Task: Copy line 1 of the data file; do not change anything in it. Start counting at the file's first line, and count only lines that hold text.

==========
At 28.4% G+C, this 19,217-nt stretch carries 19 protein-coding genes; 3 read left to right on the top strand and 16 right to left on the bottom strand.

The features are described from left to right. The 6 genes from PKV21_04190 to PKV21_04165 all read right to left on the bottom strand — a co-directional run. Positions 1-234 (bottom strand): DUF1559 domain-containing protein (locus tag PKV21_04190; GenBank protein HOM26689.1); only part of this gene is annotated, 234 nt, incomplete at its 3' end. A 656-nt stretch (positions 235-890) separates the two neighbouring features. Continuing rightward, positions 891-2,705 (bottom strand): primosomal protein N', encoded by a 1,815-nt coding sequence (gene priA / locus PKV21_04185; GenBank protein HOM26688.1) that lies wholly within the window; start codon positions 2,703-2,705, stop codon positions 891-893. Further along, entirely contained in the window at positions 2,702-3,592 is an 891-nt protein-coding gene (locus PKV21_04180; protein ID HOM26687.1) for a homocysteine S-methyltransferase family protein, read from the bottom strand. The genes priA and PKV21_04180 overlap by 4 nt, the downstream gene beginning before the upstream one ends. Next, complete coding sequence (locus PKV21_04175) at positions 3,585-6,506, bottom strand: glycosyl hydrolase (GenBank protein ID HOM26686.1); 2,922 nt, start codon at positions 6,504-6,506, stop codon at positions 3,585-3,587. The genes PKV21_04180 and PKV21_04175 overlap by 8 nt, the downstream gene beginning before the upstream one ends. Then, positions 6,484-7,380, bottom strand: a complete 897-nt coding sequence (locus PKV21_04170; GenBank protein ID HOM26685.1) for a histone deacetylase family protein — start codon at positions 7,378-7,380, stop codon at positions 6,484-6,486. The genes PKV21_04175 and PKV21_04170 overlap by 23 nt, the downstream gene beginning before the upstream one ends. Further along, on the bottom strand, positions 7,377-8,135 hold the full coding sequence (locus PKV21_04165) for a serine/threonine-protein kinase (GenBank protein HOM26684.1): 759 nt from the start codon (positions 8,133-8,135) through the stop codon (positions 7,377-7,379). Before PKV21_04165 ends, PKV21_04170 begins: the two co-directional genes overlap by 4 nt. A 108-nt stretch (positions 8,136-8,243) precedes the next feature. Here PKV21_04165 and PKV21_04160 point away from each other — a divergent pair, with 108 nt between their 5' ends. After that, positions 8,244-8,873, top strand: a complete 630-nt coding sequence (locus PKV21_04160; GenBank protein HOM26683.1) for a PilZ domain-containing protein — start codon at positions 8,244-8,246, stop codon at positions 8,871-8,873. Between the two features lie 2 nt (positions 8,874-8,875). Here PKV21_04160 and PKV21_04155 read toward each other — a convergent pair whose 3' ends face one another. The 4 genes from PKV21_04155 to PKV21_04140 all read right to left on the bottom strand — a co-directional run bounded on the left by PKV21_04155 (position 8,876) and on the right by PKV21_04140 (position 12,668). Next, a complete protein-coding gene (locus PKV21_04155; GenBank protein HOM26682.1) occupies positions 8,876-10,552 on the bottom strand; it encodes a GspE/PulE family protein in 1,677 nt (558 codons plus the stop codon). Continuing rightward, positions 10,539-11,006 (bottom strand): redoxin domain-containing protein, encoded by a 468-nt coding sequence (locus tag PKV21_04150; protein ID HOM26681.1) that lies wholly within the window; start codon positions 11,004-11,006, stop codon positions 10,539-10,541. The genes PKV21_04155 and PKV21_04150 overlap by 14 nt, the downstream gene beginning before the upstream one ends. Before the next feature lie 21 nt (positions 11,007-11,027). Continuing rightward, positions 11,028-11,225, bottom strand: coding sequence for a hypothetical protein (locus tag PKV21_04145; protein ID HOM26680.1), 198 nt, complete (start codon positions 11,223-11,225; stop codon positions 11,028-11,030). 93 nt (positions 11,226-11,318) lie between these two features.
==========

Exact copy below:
At 28.4% G+C, this 19,217-nt stretch carries 19 protein-coding genes; 3 read left to right on the top strand and 16 right to left on the bottom strand.